BONE DRY: The Theewaterskloof Dam remains at a worryingly low level. Picture: Lisa Charles
Cape Town - There had been a slight increase in dam levels in the province, but the average level remained low, sitting at 16.6%, the provincial Department of Environmental Affairs and Development Planning said.

MEC Anton Bredell’s spokesperson, James-Brent Styan, said dam levels were at 15.8% last week.

“On the positive side, there is a small increase, but of course it’s not close to where we need to be, and we have now entered our winter rainfall season.

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“We have been expecting some rain and we are seeing a slight increase, but we are by no means out of the woods. We want to continue to urge the public not to become complacent. We need to allow the rain to recover our dams as far as possible.”

Styan said an average of 16.6% was a very concerning position to be in.

The City of Cape Town said water consumption was trending in the right direction despite the recent rain.

The city council said water consumption over the past week had reached a record low, but warned there was still more work to be done.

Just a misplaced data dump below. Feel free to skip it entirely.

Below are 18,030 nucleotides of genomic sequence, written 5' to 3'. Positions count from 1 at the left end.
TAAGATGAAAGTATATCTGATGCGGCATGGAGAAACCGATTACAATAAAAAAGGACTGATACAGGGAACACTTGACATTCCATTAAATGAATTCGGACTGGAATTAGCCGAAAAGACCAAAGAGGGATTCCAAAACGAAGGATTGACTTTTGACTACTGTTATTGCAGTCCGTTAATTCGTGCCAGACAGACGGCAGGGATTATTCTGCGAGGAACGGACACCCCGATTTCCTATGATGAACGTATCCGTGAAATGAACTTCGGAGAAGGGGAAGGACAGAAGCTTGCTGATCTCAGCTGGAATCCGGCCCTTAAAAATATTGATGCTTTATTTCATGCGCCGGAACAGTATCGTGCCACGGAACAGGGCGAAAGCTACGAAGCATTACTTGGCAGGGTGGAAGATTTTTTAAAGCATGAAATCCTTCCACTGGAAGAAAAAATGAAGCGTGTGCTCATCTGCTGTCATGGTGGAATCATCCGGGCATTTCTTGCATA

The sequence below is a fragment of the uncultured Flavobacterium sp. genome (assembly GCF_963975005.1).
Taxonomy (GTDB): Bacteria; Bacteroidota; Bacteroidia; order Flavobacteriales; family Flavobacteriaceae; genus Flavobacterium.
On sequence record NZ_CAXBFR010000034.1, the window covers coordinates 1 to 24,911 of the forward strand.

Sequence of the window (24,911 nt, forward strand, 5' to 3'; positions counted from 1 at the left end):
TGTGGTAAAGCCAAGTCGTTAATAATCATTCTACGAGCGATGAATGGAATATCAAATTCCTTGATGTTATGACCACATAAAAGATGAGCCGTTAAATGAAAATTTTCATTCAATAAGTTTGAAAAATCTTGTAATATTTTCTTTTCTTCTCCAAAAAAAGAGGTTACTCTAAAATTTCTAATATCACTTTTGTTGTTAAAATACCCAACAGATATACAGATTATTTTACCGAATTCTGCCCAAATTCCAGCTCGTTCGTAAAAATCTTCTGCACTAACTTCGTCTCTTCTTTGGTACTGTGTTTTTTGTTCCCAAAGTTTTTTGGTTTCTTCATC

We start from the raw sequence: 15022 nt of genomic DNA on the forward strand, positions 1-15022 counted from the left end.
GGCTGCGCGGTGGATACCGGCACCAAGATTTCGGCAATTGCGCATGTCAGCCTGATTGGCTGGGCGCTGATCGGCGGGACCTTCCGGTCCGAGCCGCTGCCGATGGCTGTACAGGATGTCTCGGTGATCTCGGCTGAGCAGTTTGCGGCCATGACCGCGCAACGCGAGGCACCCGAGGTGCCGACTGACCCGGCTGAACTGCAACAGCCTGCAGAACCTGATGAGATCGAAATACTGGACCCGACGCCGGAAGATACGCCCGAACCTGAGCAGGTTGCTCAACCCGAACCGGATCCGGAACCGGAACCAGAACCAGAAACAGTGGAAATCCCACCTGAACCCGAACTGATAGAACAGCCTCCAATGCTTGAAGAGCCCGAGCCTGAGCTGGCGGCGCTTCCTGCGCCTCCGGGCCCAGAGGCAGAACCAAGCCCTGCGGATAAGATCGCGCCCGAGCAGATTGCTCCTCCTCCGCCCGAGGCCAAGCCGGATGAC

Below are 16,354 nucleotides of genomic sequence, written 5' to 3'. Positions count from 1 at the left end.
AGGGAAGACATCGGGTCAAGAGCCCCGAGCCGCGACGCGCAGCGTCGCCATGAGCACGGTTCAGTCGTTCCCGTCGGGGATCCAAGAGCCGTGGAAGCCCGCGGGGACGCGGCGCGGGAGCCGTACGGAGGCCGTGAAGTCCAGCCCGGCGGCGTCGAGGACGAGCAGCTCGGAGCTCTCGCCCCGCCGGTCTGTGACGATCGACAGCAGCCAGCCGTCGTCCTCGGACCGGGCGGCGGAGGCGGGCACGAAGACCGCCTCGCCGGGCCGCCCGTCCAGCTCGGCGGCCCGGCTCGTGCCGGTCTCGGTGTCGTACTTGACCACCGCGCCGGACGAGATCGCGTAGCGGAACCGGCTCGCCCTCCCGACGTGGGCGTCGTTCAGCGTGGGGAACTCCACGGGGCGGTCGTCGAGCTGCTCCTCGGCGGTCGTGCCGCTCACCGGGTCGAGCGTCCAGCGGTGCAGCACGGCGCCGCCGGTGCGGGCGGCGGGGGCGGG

The executive deputy mayor, Ian Neilson, said residents had been using a record low of 505 million litres per day over the past week, and dam levels had gone up.

“Although recent consumption data reflects great commitment from residents, we are still to reach our target of 450 million litres per day. In order to meet this target we not only need to remain committed, but also to work smarter. Knowing how much water one uses for washing dishes and clothes, and showering instead of bathing, can go a long way, especially when we have such little margin for error,” he said.

He added that the record low of water consumption was testament to how Capetonians had taken on the responsibility to use water conscientiously.

“These efforts will go a long way to ensuring that the City makes it safely through the winter,” said Neilson.

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Cape Argus